This announcement by the NCC about the conservation of land in the province included a third property of 578 hectares (1,429 acres) along a river valley northwest of Regina, which will protect a large block of native grassland and other habitats. A similar conservation easement was negotiated with this landowner, who also wants to remain anonymous.

The NCC uses different conservation approaches to protect habitat, including the creation of landscape plans to identify areas that are important for biodiversity, and they will also identify individual pieces of land with a high conservation value.

“We have a few different ways where we achieve conservation, and whichever method we use, we use the best available science and do some really specific planning on a landscape basis to be able to direct our efforts,” Wood said. “We achieve conservation in a couple of ways mainly. One is through the purchase of land and then we continue to own and manage that land to have direct control over things like grazing the property. The other is through partnerships like this conservation easement agreement.”

The protection of the two properties in southwest Saskatchewan will expand the protected land in that immediate area to 14,807 hectares (36,590 acres). NCC and its partners have already protected more than 60,700 hectares (150,000 acres) of ecologically sensitive lands and waters in Saskatchewan.

The protection of large and connected blocks of land are important to provide sufficient habitat for various species that occur there.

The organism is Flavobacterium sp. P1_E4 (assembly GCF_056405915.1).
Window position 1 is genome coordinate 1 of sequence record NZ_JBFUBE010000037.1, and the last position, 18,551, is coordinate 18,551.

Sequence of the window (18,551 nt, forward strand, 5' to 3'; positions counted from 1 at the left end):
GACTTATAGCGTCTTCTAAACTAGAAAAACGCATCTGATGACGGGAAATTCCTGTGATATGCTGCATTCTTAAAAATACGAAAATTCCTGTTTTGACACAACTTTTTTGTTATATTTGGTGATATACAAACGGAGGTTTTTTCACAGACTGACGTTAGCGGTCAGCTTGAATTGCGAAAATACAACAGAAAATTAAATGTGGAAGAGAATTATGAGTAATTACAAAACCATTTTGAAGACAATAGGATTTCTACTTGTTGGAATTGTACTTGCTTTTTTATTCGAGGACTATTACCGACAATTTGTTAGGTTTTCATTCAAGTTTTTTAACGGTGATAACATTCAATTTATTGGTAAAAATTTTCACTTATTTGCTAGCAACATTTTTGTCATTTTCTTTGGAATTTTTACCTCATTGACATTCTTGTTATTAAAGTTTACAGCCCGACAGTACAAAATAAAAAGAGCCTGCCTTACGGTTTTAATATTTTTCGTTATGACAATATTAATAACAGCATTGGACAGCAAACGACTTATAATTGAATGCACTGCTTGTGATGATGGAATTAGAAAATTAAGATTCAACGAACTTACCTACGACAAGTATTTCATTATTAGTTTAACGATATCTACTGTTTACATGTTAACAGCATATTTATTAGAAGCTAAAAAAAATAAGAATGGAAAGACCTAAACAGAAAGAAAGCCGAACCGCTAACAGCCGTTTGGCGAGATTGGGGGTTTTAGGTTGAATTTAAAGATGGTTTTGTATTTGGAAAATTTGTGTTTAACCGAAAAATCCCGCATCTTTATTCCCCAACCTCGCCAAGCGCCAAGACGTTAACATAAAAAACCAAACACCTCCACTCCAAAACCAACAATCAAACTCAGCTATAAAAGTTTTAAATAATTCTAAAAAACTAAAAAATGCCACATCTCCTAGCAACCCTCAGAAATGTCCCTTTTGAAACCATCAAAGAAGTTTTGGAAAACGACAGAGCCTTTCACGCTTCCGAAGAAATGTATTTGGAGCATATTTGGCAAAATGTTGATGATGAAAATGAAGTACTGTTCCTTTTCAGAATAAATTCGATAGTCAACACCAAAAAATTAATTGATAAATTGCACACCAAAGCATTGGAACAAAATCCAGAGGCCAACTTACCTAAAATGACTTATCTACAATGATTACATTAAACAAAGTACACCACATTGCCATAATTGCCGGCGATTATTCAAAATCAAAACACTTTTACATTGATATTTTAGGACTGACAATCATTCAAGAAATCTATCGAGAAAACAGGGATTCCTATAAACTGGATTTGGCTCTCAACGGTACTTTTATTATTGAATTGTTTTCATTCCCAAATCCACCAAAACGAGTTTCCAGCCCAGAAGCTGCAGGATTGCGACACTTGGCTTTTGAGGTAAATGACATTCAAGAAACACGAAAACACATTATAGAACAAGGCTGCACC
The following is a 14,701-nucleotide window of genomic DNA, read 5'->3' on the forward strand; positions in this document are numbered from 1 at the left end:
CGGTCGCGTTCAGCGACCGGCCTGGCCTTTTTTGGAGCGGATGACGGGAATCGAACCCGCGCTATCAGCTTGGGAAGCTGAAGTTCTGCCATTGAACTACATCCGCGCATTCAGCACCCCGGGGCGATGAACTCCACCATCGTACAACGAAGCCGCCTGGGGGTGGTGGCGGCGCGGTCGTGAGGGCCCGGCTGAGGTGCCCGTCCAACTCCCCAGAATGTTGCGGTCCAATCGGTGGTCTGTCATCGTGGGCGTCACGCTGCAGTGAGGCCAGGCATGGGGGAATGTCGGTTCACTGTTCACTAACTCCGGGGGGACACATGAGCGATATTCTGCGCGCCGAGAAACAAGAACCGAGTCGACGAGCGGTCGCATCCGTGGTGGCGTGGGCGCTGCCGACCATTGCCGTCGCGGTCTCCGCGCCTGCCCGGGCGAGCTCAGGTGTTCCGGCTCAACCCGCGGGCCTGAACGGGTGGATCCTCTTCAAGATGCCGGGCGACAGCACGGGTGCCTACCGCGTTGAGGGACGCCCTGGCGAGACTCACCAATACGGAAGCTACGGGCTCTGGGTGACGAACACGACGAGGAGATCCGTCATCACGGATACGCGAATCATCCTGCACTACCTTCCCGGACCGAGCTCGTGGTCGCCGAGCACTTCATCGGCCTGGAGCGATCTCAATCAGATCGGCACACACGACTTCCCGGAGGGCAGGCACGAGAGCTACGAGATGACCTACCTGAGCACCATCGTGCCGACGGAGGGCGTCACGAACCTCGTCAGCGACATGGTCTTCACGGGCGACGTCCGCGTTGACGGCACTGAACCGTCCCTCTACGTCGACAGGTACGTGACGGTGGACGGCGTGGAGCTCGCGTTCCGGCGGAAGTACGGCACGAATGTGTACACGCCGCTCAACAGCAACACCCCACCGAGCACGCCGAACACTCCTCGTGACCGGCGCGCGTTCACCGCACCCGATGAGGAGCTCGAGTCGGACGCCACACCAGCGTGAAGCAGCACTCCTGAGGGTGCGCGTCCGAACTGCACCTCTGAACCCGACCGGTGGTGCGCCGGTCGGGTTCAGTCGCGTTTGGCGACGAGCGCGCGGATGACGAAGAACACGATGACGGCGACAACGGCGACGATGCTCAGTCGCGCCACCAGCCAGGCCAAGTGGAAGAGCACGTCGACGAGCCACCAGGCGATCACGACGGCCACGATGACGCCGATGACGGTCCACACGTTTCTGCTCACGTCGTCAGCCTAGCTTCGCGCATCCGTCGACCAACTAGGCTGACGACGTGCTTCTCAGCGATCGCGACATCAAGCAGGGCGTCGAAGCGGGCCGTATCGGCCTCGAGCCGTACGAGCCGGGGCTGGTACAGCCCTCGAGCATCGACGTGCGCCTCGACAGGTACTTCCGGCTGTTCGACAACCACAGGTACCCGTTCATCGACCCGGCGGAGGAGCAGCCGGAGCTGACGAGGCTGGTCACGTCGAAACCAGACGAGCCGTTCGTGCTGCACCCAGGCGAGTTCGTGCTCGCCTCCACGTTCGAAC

“A lot of the species at risk in the south part of the province really require large areas of connected habitat,” he said. “So if we start parcelling those off and fragmenting it and if the block of habitat are further apart, even if potential habitat is there, those species are still going to dwindle, because they need that habitat in large blocks, not disconnected islands. That’s part of what makes southwestern Saskatchewan so unique is that there still are examples of those very large blocks of native grassland.”

Wood noted that southwest Saskatchewan is certainly a high priority for NCC’s work in the province.

“It really is a mecca for species at risk and the value of that habitat really fits our model,” he said. “The protection of habitat is much more efficient than trying to recreate that habitat. So that area of the province is really an important focus of our effort.”

Saskatchewan residents can support the NCC’s work in the province in various ways. It is a registered charity and tax receipts will be issued for financial donations. The NCC has a volunteer program and people can volunteer to participate in various conservation projects. They will also be happy to hear from landowners.

“If landowners have land that they feel is important for conservation and are interested in working with Nature Conservancy on that land, either through a donation or sale, then they can feel free to get in touch with our staff and we can talk to them about some options,” he said.